Tiger Family

호랑이 가족도 (虎家圖)

late 1800s
Image: 170 x 90.4 cm (66 15/16 x 35 9/16 in.); Overall: 262.5 x 115.1 cm (103 3/8 x 45 5/16 in.)
Location: 236 Korean
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Did You Know?

A great number of tigers used to have live in the Korean peninsula. An old Chinese proverb says: “Korean people hunt tigers half of the year, and tigers hunt people other half of the year.”


In deep mountains, a tigress, two cubs, and a leopard welcome the early morning sun. This is not merely a playful scene but a well calculated image with symbols of longevity (pine trees), prosperity (tigress and cubs), and good fortune (leopard). Traditionally, on New Year’s Eve, the image of a fearsome-looking tiger was pasted on entrance doors to ward off evil spirits. Conventional Korean tiger paintings often include frolicking magpies, but here, the crimson sun is placed behind a majestic pine. Through the sunrise and the details of the felines’ skin shines the artist’s keen interest in creating a realistic atmosphere.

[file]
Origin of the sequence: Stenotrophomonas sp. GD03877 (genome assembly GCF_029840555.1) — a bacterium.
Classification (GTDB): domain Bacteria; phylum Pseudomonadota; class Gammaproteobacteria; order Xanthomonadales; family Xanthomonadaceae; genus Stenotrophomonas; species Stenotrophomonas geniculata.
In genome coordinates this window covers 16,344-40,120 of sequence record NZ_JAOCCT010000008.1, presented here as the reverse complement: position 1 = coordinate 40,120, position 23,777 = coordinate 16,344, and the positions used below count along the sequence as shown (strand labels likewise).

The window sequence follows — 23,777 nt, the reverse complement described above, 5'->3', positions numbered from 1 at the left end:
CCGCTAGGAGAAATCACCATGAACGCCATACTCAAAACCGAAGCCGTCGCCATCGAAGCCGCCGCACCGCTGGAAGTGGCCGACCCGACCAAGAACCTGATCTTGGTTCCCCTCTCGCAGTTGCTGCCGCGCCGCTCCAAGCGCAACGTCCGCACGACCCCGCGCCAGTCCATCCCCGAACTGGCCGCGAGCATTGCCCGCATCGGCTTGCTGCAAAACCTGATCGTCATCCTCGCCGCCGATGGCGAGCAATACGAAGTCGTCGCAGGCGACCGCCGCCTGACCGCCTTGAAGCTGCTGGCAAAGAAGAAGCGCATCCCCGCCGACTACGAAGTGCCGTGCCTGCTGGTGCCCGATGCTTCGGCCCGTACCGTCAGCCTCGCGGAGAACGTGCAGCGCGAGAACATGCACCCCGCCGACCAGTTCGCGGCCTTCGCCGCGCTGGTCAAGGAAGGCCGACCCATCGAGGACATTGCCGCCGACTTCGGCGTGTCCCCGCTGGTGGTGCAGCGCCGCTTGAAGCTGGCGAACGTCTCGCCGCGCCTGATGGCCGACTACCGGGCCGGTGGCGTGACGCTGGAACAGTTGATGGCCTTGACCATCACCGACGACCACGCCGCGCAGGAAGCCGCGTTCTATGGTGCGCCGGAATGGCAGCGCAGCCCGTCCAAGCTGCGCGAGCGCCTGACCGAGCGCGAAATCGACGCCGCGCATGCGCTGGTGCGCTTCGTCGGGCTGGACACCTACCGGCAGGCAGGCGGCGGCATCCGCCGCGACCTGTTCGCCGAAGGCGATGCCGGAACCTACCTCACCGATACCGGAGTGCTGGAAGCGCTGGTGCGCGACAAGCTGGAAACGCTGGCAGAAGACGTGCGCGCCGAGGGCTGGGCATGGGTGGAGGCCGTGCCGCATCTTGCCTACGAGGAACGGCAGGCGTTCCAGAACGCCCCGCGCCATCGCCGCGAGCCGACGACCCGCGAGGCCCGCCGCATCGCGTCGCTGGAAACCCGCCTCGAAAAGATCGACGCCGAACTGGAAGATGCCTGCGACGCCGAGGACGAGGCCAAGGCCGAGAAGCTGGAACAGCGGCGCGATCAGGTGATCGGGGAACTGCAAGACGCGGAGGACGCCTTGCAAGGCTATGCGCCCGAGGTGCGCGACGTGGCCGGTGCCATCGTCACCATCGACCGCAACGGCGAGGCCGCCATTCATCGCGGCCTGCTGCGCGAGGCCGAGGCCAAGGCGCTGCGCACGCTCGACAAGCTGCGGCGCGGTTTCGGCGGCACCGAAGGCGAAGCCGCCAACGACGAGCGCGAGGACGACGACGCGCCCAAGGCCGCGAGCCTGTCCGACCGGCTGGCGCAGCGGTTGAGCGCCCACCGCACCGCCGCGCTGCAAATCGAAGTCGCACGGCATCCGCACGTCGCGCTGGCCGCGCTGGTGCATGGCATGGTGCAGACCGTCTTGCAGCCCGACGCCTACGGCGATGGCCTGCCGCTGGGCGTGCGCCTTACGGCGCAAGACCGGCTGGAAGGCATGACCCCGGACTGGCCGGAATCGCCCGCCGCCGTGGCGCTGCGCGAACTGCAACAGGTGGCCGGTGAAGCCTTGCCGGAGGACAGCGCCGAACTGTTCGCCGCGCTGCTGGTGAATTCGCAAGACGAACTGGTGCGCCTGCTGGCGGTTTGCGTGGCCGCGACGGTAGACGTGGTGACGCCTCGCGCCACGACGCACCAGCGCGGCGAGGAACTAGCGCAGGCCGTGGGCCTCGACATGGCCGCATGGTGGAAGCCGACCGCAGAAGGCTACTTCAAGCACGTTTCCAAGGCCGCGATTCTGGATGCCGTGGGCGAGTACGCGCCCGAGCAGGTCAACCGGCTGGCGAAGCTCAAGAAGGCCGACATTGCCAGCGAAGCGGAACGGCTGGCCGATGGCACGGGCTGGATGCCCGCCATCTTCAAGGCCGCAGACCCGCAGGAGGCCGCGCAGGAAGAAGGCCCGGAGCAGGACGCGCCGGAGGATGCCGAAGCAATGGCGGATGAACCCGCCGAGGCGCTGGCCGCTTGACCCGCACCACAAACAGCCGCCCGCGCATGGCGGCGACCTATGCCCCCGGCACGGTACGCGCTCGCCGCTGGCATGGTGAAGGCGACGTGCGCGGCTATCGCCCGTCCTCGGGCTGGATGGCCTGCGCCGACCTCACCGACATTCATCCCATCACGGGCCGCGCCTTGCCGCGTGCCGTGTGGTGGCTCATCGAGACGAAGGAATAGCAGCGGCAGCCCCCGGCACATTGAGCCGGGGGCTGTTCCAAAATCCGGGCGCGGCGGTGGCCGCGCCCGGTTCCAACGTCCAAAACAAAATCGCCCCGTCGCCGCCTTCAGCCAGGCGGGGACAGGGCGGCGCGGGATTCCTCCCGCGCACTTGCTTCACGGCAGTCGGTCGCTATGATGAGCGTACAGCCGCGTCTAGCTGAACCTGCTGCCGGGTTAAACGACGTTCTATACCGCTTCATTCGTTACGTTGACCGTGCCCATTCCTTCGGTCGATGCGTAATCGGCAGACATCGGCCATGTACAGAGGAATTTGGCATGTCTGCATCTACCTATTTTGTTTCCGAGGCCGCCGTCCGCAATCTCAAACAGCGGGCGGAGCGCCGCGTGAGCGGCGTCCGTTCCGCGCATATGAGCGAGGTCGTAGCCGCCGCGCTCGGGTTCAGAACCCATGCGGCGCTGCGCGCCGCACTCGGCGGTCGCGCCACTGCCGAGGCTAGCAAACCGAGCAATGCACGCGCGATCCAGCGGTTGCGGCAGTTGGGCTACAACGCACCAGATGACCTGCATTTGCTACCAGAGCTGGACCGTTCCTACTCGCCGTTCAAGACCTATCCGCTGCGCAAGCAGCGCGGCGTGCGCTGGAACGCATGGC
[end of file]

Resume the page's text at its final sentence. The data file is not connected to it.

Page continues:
Tiger Family

Tiger Family

late 1800s

Korea, Joseon dynasty (1392–1910)

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